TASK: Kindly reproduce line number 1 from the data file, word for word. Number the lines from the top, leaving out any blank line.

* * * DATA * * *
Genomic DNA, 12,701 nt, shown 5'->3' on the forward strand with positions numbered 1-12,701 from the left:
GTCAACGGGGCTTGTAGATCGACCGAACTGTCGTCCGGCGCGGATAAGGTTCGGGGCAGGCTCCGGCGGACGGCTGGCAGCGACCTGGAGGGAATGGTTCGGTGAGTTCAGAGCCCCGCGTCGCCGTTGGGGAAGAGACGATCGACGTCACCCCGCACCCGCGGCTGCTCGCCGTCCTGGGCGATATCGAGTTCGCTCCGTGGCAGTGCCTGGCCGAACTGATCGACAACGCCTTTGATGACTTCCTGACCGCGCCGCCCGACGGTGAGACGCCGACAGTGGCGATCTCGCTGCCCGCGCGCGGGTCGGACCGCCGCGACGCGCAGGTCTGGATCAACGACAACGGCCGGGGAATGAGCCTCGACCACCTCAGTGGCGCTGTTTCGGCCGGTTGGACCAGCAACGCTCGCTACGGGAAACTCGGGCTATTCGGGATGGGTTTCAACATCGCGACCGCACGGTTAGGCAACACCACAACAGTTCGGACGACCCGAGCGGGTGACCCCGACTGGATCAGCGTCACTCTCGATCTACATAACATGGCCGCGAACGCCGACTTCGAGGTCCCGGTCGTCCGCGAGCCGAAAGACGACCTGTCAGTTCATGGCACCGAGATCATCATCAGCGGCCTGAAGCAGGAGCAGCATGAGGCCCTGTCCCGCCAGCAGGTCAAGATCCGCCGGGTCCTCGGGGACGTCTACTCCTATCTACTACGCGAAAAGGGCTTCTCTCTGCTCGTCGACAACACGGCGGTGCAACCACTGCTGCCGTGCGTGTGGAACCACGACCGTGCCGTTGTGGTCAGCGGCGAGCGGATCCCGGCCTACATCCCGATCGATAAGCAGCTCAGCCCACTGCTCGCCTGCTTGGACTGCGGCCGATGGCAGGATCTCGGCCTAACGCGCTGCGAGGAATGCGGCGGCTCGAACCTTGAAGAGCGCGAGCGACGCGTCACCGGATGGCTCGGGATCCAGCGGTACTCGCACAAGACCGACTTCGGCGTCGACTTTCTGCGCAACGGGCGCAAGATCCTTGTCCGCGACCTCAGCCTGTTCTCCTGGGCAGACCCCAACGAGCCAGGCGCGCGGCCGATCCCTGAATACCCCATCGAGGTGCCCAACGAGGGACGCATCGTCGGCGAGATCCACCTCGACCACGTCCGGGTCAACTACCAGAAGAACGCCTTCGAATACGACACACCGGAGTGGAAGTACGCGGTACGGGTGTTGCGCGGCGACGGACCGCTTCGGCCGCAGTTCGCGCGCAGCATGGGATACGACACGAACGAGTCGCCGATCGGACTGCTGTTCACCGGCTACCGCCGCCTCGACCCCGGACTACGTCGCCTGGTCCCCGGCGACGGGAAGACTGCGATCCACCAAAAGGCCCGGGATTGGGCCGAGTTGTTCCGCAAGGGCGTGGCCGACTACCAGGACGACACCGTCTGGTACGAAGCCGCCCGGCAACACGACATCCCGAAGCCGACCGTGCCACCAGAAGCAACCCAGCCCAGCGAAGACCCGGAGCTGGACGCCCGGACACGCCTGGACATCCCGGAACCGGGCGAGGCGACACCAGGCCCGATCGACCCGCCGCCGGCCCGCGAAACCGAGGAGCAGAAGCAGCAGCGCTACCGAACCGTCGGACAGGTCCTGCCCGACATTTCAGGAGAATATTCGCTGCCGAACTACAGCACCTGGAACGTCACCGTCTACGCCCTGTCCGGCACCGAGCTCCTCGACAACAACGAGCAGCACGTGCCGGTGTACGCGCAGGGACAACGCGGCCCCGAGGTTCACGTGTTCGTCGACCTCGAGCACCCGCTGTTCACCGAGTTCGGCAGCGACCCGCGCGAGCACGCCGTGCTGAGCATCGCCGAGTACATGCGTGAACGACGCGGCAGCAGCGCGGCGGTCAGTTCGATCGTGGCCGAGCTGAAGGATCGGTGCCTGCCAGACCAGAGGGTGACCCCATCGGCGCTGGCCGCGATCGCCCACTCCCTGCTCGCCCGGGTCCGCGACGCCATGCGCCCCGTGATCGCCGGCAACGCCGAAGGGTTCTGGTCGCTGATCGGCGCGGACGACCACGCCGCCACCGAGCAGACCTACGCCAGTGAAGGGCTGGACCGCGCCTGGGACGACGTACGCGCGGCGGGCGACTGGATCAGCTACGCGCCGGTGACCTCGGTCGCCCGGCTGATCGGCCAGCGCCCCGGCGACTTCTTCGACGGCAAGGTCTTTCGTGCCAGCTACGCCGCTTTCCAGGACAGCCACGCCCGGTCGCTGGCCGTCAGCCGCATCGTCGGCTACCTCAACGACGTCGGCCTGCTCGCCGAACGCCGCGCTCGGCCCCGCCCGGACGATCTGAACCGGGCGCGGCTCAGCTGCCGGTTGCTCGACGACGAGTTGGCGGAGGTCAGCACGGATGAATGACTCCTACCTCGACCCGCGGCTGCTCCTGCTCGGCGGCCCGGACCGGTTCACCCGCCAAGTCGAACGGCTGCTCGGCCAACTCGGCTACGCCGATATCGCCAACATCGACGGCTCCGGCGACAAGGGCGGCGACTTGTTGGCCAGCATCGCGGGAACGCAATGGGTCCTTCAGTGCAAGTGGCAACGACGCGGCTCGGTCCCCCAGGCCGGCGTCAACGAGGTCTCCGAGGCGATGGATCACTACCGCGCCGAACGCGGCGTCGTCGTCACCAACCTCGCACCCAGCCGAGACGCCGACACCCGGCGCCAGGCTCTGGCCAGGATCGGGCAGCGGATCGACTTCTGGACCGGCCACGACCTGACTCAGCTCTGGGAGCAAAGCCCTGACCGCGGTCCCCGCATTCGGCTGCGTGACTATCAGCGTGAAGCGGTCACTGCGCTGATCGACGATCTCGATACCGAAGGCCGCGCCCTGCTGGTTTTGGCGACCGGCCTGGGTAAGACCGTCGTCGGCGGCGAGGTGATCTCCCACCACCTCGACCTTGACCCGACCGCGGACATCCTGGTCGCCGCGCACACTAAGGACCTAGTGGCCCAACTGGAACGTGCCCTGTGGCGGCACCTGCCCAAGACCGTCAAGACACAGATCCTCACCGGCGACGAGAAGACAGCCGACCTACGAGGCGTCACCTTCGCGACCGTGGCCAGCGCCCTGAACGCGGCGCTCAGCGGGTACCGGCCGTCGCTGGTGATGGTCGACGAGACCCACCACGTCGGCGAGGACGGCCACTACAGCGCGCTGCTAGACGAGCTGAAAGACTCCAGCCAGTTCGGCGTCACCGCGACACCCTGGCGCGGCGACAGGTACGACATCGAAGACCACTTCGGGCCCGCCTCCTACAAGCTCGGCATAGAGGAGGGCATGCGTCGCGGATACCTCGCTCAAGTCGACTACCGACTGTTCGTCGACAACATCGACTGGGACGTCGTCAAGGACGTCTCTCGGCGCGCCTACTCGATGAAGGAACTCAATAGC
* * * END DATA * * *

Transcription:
Genomic DNA, 12,701 nt, shown 5'->3' on the forward strand with positions numbered 1-12,701 from the left: